David Albert Jones, director of the Anscombe Bioethics Centre, Oxford (England), recently published an article on euthanasia, assisted suicide and suicide rates in Europe in the Journal of Ethics in Mental Health (JEMH). After compiling a record of non-assisted suicide rates, the professor of bioethics concluded that these acts increase markedly in countries where assisted suicide has been legalized.
Countries where assisted suicide is already approved claimed prior to its legalization that approval would reduce the number of non-assisted suicides, arguing that “[i]f people had the security of knowing that these were options then they might not take their lives prematurely”. However, as the author of the aforementioned paper explains, the available evidence refutes this.
The total number of suicides (assisted or non-assisted) in countries where euthanasia or assisted suicide are permitted has increased considerably since their introduction, compared with neighboring countries. Data from Europe and the US also show that “it is women who have most been placed at risk of avoidable premature death”. As the paper states, “the legalisation of assisted suicide might also have the effect of normalising suicide (whether assisted or non-assisted) and hence might lead to an increase in non-assisted suicides”. It is ridiculous to think that the solution to preventing suicides is to say “yes” to suicide.
Dr. John Maher, a psychiatrist specializing in serious mental illness and editor-in-chief of JEMH, stated in an article published in 2020, that “We can’t have it both ways: suicide prevention and suicide facilitation are fundamentally incompatible moral and pragmatic positions”. “[…] a gross moral transgression is masquerading as a civil right, [I] shout out to my fellow citizens to please pause, pay attention, weigh what you are doing, and help relieve the suffering of people living with mental illness, not by killing them but by treating their illnesses”.
Maher tells the story of a patient with a treatable mental illness, who asked him to kill her. She told him that, “A doctor killing me is not suicide, it is totally different”. He recalled that “Her distraught parents came to the appointment with her because they were afraid that I might support her request and that they would be helpless to do anything about it”. We have reached the extreme of having to worry about going to the psychiatrist because we may be killed, when we could opt for other treatments that would end the person’s suffering.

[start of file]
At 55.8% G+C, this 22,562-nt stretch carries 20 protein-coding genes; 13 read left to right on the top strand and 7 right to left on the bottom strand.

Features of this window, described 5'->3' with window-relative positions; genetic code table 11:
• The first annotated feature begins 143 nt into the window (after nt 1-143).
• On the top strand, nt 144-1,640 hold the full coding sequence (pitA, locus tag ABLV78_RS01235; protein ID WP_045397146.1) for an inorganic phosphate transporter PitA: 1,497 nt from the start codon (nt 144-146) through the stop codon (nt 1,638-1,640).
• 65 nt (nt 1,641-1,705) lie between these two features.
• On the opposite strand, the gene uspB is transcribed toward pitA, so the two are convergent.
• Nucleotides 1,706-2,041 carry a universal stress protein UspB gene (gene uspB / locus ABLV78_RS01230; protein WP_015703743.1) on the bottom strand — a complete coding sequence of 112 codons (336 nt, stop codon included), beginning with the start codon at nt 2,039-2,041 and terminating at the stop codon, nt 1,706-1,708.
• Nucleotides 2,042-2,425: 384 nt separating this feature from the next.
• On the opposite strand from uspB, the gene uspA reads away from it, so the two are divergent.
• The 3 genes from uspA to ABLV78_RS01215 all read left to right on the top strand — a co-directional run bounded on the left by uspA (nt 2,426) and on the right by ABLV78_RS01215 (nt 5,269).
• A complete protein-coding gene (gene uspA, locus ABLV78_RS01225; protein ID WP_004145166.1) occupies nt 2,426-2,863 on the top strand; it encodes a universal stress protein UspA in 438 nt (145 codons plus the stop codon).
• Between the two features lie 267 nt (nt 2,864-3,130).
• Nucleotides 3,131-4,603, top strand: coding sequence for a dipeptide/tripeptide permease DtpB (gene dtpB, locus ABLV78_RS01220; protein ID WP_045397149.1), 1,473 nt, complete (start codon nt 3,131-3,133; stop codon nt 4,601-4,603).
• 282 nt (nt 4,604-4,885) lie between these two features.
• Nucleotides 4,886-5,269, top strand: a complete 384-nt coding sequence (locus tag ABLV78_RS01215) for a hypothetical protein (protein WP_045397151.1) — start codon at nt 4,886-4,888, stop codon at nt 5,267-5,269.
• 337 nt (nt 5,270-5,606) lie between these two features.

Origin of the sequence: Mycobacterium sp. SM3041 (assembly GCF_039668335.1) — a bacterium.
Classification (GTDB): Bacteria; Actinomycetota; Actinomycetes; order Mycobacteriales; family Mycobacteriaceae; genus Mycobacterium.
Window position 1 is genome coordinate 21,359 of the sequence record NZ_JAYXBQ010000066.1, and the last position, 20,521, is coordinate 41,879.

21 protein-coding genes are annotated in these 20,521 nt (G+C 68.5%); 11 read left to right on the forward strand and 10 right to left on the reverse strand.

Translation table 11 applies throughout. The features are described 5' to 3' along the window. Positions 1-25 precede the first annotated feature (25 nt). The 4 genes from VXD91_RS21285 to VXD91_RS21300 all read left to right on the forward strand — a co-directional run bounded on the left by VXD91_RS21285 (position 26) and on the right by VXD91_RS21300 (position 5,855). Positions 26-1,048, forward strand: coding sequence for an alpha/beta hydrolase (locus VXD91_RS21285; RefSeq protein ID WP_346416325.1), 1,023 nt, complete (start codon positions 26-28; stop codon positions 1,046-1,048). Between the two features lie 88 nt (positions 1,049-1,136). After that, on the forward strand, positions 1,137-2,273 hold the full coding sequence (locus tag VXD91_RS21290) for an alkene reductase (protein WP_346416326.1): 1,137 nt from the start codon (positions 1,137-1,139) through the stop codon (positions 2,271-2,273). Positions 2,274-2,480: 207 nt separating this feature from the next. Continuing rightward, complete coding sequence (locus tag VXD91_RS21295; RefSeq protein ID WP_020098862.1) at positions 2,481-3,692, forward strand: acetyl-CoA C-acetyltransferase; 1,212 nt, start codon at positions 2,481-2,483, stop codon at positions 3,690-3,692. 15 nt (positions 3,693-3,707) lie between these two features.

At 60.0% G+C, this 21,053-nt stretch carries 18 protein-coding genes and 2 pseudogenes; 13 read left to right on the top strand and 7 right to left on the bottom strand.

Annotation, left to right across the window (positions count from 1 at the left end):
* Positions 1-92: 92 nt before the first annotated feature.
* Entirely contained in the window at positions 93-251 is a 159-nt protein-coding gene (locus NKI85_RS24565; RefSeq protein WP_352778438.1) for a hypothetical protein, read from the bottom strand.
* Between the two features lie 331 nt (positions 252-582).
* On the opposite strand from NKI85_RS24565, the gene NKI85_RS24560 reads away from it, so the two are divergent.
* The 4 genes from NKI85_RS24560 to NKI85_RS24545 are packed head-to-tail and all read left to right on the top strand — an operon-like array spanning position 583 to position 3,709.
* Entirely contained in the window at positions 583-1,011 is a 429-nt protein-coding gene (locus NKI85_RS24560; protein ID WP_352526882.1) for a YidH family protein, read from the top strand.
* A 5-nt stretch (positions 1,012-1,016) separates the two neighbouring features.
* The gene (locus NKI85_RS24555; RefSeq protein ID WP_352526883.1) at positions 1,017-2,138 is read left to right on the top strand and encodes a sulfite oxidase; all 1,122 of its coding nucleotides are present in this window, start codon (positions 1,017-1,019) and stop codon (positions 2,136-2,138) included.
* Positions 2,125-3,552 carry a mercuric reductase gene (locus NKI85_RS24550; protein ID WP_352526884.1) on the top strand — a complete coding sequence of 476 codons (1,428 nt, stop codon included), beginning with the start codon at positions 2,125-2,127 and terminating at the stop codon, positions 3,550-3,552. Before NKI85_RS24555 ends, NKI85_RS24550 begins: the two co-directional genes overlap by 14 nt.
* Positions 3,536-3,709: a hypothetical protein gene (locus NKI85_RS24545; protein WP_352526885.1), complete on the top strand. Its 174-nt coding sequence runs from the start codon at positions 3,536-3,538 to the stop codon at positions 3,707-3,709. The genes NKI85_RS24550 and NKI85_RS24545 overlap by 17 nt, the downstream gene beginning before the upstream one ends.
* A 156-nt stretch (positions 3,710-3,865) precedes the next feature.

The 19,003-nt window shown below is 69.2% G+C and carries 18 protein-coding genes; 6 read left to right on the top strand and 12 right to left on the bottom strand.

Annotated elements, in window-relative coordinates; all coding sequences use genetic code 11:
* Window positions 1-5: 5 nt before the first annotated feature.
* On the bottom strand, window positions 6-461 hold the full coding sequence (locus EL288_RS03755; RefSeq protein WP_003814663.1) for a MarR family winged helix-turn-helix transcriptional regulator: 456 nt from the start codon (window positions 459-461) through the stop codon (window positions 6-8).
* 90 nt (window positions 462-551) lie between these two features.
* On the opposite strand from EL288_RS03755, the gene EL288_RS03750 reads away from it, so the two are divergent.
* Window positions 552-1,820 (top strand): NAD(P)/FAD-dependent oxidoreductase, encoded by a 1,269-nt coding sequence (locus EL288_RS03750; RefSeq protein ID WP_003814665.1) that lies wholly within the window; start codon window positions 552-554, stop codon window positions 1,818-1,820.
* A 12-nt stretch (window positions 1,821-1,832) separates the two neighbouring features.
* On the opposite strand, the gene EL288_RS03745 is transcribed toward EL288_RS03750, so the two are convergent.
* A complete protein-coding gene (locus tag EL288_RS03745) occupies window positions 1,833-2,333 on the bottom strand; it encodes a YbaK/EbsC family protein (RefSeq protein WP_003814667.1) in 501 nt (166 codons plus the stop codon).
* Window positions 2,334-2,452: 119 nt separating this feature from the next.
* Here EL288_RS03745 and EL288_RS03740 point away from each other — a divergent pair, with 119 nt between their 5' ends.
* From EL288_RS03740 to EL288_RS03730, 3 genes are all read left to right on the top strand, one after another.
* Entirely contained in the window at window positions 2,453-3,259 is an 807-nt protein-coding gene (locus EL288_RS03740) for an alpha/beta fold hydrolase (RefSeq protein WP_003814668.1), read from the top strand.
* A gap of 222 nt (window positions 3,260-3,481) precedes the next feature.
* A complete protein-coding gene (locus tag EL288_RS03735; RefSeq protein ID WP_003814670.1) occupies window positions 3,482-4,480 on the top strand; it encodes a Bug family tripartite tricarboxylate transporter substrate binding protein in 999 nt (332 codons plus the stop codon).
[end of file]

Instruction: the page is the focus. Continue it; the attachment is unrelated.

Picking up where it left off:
It is logical that the number of suicides should increase in places where your own country says that “[y]ou deserve to have the right to get your doctor to kill you […] Unfortunately, you do not seem to deserve the right to have the treatment or support that decades of evidence shows can help”.
As we previously discussed, legalizing suicide fosters the slippery slope phenomenon, which ends up encouraging the practice of more suicides, each time with less restrictive criteria, or even practiced on patients who have not requested it. Legitimizing an attack against human life and dignity also causes certain sectors of the population to confuse what is legal with what is ethical, shifting to tolerant positions towards practices that they previously rejected, as also occurs with abortion. Unjust laws violate moral rectitude, rights and dignity, and must be rejected from well-founded ethical positions, not dependent on the status of legality or illegality that the different majorities eventually dictate.
Bioethical training, from solid anthropological foundations, based on respect for human life and dignity, directed not only to healthcare staff but to the entire population, may prevent the moral manipulation that the vagaries in the legal regulation of certain homicidal practices may spread to the population, promoting the acceptance of harmful acts against the physical and moral integrity of individuals.
Julio Tudela and Paloma Aznar
Bioethics Observatory – Institute of Life Sciences
Catholic University of Valencia